An unprecedented number of LNG vessels are floating offshore Europe as regasification terminal congestion and whipsawing prices further complicate the supply situation.

At least 22 ships loaded with liquefied natural gas had been moored on Wednesday for more than five days around European regasification hubs, according to data from Kpler. The majority of the ships were centered around the Mediterranean Sea (11) and the Spanish province of Cádiz (6).

Kpler’s Charles Costerousse said the analytics firm had not seen this many LNG vessels floating around Europe since it began collecting data in 2018.

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“Bottlenecks at European terminals can happen, but it is relatively rare and is typically due to weather issues or maintenance, and certainly not at this level,” Costerousse said.

The cause of the glut and how it may impact the destination of the cargoes “is quite tricky,” he said, since a vessel’s final destination and slot availability at terminals aren’t always known. However, the record volumes of LNG drawn to the continent could be causing “more congestion at ports likely due to slot unavailability.”

Many of Europe’s existing LNG import terminals are in Spain and Portugal, where gas is transported north via pipeline. Germany and other countries previously dependent on Russian gas have been investing in floating terminals that could increase import capacity as soon as early 2023.

Much of the gas currently floating offshore of Europe was procured from the United States, according to Kpler data, as Europe maintains its price premium over the Japan-Korea Marker (JKM).

The Dutch Title Transfer Facility (TTF) benchmark for gas in Europe reversed its weeks-long decline Thursday. Prompt TTF contracts had previously fallen in price by 50% compared to the start of the month on reports of high European storage and mild forecast.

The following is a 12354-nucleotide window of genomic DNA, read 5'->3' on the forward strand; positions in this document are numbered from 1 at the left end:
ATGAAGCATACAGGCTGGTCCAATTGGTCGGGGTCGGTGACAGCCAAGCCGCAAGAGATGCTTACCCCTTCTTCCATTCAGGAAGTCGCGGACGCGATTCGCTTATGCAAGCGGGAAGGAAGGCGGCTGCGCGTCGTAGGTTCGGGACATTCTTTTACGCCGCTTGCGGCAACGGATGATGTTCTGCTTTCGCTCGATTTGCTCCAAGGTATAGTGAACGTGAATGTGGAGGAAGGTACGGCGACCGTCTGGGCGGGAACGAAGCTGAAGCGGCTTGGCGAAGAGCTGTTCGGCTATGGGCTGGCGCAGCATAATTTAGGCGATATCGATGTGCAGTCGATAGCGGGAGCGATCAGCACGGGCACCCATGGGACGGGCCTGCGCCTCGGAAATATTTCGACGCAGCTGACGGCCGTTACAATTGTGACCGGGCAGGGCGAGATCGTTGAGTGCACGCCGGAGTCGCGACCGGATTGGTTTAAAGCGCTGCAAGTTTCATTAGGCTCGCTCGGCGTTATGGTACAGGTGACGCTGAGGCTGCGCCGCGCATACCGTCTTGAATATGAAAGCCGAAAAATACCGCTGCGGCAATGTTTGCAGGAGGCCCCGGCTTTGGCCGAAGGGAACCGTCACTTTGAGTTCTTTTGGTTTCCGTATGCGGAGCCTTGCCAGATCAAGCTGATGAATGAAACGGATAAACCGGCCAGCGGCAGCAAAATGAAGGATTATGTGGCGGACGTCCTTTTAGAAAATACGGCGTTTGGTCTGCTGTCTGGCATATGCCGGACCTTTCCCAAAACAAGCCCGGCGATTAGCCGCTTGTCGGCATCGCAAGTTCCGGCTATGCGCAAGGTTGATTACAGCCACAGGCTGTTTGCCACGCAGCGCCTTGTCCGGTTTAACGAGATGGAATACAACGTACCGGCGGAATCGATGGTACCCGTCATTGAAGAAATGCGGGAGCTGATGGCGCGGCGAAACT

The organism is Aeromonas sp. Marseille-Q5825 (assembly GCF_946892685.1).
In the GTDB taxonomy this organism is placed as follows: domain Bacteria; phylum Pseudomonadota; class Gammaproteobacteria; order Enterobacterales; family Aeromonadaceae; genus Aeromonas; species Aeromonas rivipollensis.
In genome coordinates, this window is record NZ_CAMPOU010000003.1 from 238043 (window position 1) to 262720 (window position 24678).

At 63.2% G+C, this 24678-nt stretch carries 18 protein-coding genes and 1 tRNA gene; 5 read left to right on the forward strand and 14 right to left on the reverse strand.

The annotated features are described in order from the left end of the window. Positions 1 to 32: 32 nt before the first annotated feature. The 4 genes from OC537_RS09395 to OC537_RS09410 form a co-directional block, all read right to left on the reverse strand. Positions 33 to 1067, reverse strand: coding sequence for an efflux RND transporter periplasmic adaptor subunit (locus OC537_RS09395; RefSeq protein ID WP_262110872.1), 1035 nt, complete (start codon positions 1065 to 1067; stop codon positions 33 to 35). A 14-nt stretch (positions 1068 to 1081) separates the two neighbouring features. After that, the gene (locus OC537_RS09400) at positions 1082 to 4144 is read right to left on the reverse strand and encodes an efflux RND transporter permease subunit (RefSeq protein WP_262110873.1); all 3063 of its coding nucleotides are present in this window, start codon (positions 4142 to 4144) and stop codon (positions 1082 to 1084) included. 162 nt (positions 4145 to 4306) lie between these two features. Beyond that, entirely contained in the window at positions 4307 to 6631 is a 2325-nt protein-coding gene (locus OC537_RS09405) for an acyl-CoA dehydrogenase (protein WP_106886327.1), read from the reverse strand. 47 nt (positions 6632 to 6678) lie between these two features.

Trading firm Energi Danmark wrote European gas could see a bullish return “on signs of lower wind output across Europe during the coming weeks.”

The TTF price for gas in December closed Thursday at around $44/MMBtu, up from $39.273 on Wednesday.

Kpler expects Europe’s preparation for winter and its continued impact on prices to keep vessels anchored around its shores for the foreseeable future, Costerousse said. 

“The current TTF/JKM spread still largely favors Europe as a final destination, so we expect these floating storage numbers to remain high for the coming weeks as European countries continue filling up their storage,” he said.
The idled vessels could also continue to drive up already record-breaking freight prices for LNG vessels. The price for a modern vessel headed to Europe rose to $475,000/day and $425,000 for a vessel headed to Asia. according to brokerage Fearnleys AS.

“As expected, the number of spot fixtures being concluded is less than usual going into winter, but the lack of tonnage available to those entering LNG’s busiest season short is warranting a huge premium,” analysts with Fearnleys wrote.